Hunger Project-Ghana receives Japanese grant
The Japanese Government on Tuesday signed a 119,964 dollar- grant with The Hunger Project-Ghana (THP-Ghana), to support the provision of safe water for clinics in the Eastern Region.
The project documents, which were signed by Mr. Naoto Nikai, Japanese Ambassador to Ghana and Mr. Samuel Afrane, Country Director of THP-Ghana, entails the construction of mechanised boreholes for 10 clinics under the THP-Ghana’s “Epicentre Development Strategy” in the Eastern Region.
These include Kwakyekrom in Akwapim South, Aworasa in West Akim, Adonkwanta in East Akim, Kwaboadi in Akyemansa and Tweapease in Birim North districts.
The rest were Atuobikrom in Kwahu South, Konkoney in Upper Manya Krobo, Anyansu in Asuogyaman, Akpo-Akpamu and Obenyemi, both in Yilo Krobo districts, he said.
Mr. Nikai in an address said the grant was part of efforts under the Japanese government’s Grant Assistance for Grassroots Human Security Projects (GGHSP) Scheme to directly ensure development at the grassroots levels in Ghana.
According to him, the THP-Ghana’s Epicentre Development Strategy has been pursued since 2001 and contributed to eliminating hunger and poverty in rural communities of the country.
The strategy, he said, adopted an integrated participatory and decentralised grassroots approach to poverty reduction and development and mobilised partnerships, self-reliance, peace and unity among the cluster of villages in an area.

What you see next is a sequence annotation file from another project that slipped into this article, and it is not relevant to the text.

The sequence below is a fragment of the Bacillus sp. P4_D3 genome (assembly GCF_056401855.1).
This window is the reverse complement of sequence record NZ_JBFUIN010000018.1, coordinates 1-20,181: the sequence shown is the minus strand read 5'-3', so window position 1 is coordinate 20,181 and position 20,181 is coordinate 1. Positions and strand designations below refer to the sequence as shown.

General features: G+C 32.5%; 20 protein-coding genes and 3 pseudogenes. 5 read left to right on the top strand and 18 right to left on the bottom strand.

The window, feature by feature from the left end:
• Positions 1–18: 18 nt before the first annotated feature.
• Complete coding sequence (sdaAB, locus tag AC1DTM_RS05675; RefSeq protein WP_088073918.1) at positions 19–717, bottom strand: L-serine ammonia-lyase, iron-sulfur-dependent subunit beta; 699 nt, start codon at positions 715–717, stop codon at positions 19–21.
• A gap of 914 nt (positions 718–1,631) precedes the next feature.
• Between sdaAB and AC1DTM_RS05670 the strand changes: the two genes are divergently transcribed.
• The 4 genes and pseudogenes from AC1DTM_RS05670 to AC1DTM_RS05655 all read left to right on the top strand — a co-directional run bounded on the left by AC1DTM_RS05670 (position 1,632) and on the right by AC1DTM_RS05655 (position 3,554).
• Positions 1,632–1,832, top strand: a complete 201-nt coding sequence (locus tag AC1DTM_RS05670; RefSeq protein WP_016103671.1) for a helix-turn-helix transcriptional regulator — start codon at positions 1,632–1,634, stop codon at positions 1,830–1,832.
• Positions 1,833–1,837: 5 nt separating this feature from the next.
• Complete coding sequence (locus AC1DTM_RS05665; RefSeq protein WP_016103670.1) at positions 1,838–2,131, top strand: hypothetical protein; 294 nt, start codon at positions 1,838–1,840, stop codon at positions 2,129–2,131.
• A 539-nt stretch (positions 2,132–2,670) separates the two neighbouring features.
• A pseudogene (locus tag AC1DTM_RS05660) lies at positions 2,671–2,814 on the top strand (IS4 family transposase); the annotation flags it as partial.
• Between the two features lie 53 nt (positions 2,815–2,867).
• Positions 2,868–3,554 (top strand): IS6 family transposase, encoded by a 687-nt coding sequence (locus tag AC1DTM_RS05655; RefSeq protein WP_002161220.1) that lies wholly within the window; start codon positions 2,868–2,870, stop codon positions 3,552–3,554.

Mr. Nikai said the strategy had become very functional and efficient in the community’s health profile, but limitations such as access to clean water for the effective operation of clinical activities and use by nurses in their quarters was hindering the provision of quality health services in these communities.
He said it was, therefore, estimated that when completed, the project would benefit over 55,000 people in the beneficiary communities.
Mr. Afrane described the Epicentre Development Strategy as a programme whereby a cluster of communities were assisted to construct a multi-purpose physical infrastructure at a central location to serve as a rallying point for infrastructural development, training and service delivery.
He said the epicentre consists of a Community clinic, with detached nurses’ quarters, a conference room, an assembly hall, a kindergarten, library, community bank and a food bank.
Mr. Afrane, however, indicated that the current lack of potable water supply had made it difficult to provide quality health service in a hygienic environment, thus rendering these clinics ineffective in addressing the health issues in the communities.
He expressed gratitude to the government and people of Japan for the timely assistance and promised to do everything to effectively carry out the project within the time frame already agreed upon.